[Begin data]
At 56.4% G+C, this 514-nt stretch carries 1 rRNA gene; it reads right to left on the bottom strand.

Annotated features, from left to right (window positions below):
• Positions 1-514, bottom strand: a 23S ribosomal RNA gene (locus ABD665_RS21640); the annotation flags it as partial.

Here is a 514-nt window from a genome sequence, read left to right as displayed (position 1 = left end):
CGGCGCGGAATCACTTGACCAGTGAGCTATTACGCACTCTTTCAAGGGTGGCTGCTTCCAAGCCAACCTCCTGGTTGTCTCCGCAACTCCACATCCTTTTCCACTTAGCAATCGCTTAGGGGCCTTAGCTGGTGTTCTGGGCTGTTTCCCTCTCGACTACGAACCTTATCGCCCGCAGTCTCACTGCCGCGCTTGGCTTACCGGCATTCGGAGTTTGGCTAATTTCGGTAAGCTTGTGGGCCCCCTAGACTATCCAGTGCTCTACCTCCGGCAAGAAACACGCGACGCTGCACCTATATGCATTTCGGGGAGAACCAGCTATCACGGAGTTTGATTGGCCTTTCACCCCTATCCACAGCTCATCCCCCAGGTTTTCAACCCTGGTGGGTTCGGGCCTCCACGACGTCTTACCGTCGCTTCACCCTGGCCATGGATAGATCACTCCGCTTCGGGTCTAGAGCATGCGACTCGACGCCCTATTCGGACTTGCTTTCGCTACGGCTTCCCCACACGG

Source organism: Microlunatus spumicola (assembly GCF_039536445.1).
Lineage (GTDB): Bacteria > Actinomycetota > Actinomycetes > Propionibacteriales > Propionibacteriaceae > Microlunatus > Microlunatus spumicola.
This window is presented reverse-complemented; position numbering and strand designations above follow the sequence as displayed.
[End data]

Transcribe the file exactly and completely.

At 56.4% G+C, this 514-nt stretch carries 1 rRNA gene; it reads right to left on the bottom strand.

Annotated features, from left to right (window positions below):
• Positions 1-514, bottom strand: a 23S ribosomal RNA gene (locus ABD665_RS21640); the annotation flags it as partial.

Here is a 514-nt window from a genome sequence, read left to right as displayed (position 1 = left end):
CGGCGCGGAATCACTTGACCAGTGAGCTATTACGCACTCTTTCAAGGGTGGCTGCTTCCAAGCCAACCTCCTGGTTGTCTCCGCAACTCCACATCCTTTTCCACTTAGCAATCGCTTAGGGGCCTTAGCTGGTGTTCTGGGCTGTTTCCCTCTCGACTACGAACCTTATCGCCCGCAGTCTCACTGCCGCGCTTGGCTTACCGGCATTCGGAGTTTGGCTAATTTCGGTAAGCTTGTGGGCCCCCTAGACTATCCAGTGCTCTACCTCCGGCAAGAAACACGCGACGCTGCACCTATATGCATTTCGGGGAGAACCAGCTATCACGGAGTTTGATTGGCCTTTCACCCCTATCCACAGCTCATCCCCCAGGTTTTCAACCCTGGTGGGTTCGGGCCTCCACGACGTCTTACCGTCGCTTCACCCTGGCCATGGATAGATCACTCCGCTTCGGGTCTAGAGCATGCGACTCGACGCCCTATTCGGACTTGCTTTCGCTACGGCTTCCCCACACGG

Source organism: Microlunatus spumicola (assembly GCF_039536445.1).
Lineage (GTDB): Bacteria > Actinomycetota > Actinomycetes > Propionibacteriales > Propionibacteriaceae > Microlunatus > Microlunatus spumicola.
This window is presented reverse-complemented; position numbering and strand designations above follow the sequence as displayed.